and historian, whom I consulted and who has also kindly helped with these “Fragments”, says that Mathieu Van Roggen later became a leading figure in the Belgian Motor Industry (although he died completely ruined, two years ago). It seems more likely that he sent another member of his family, a brother perhaps, to try to establish the Imperia in this country. This ties in with Lord Montagu telling us that this person had been a marble merchant in Belgium before the war, whom Once had got to know by selling hint bandsaws Purina business. Whatever the truth of this, the fact is that Grice was persuaded to use his Corwallis factory as a base for imported slide-valve Imperias, as well as trying to sell GWK light-cars. Mr. Stead remembers Mr. Van Roggen as a rather silent, aloof man, who never betrayed much feeling about anything, which would seem to tie in with someone sent on a not very promising project, to a foreign country, maybe against his will, Mr. Stead says that after the idea was mooted a curious suspense fell over the Corwallis works and although the project was talked of for more than a year, neither Grier nor Van Roggen seemed to take it seriously. New radiator badges lettered “Imperia-Maidenhead” instead of “ImperiaLiege” were ordered and a draughtsman was brought in to design a four-seater tourer body for the Imperia chassis. But only one such body was actually made. “It was completely unattractive”, recalls Mr. Stead, “the doors raked at an angle that did not match the rest of the body, which looked heavy and was finished in a battleship grey; I couldn’t imagine anyone buying it and I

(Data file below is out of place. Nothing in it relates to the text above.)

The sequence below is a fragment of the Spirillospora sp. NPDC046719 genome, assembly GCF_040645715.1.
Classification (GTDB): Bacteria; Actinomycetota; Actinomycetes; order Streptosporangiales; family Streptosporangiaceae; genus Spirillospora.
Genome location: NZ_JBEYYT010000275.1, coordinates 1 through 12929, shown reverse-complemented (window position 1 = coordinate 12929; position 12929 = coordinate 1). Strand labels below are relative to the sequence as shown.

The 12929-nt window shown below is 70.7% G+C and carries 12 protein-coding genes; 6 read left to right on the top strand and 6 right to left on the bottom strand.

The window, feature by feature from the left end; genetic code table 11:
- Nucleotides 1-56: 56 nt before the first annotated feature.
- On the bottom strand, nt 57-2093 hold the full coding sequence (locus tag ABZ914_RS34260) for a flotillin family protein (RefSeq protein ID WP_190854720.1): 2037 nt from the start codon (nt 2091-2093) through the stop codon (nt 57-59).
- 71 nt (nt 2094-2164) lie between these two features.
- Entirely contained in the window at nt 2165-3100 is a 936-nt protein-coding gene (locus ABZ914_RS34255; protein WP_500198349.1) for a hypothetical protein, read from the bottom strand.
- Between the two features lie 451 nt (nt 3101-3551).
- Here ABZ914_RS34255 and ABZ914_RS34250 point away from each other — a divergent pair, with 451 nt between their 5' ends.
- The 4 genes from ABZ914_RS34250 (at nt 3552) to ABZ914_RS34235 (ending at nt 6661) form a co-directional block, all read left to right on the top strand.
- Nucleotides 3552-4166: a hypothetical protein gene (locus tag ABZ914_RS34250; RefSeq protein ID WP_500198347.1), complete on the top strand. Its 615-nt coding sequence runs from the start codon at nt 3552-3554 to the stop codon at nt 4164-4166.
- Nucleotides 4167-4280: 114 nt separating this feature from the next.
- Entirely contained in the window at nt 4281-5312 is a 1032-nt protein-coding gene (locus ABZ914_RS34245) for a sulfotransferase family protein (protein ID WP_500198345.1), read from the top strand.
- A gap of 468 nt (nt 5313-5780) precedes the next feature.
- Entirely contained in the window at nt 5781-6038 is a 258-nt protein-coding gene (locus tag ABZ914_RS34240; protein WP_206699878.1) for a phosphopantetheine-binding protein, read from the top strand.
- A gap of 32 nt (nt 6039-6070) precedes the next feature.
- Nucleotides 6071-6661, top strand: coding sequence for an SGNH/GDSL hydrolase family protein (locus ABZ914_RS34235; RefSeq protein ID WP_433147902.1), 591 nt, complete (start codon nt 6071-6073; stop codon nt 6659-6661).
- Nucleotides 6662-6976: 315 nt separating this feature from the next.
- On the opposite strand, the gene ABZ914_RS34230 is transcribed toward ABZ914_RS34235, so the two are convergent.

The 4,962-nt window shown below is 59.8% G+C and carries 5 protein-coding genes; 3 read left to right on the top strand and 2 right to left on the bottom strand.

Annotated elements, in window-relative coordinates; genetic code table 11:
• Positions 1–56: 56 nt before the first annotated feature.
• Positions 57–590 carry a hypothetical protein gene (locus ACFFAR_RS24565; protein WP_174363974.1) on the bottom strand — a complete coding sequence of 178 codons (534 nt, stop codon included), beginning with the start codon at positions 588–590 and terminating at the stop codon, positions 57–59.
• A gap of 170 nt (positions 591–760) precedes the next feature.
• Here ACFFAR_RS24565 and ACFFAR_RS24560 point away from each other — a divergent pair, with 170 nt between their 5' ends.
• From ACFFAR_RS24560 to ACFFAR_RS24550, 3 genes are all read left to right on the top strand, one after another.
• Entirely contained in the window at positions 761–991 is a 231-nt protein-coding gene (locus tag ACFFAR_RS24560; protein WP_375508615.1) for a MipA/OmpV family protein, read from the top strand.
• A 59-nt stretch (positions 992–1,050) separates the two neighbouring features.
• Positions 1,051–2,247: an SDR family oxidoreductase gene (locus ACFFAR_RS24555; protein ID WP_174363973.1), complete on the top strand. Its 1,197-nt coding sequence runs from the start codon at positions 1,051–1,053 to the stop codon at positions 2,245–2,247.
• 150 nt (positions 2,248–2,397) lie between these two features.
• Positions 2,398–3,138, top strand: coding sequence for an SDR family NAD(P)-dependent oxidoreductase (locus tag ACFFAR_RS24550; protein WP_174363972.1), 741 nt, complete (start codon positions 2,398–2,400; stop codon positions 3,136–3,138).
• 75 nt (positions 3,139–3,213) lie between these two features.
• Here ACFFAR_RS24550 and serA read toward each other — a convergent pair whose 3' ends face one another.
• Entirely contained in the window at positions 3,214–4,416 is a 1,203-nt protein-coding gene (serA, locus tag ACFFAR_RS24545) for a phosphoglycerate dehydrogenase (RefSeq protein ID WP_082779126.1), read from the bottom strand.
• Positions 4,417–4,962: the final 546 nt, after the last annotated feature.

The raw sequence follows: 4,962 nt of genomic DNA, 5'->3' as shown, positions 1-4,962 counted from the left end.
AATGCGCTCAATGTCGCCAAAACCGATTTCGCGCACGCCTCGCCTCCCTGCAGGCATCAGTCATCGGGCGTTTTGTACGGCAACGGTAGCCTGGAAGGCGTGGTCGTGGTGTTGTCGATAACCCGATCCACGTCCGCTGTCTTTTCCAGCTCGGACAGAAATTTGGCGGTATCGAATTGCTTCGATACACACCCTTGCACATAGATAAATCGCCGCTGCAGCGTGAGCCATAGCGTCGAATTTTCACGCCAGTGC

awe sure the making of it must have caused old Mr. Nash, the GWK body-shop foreman, much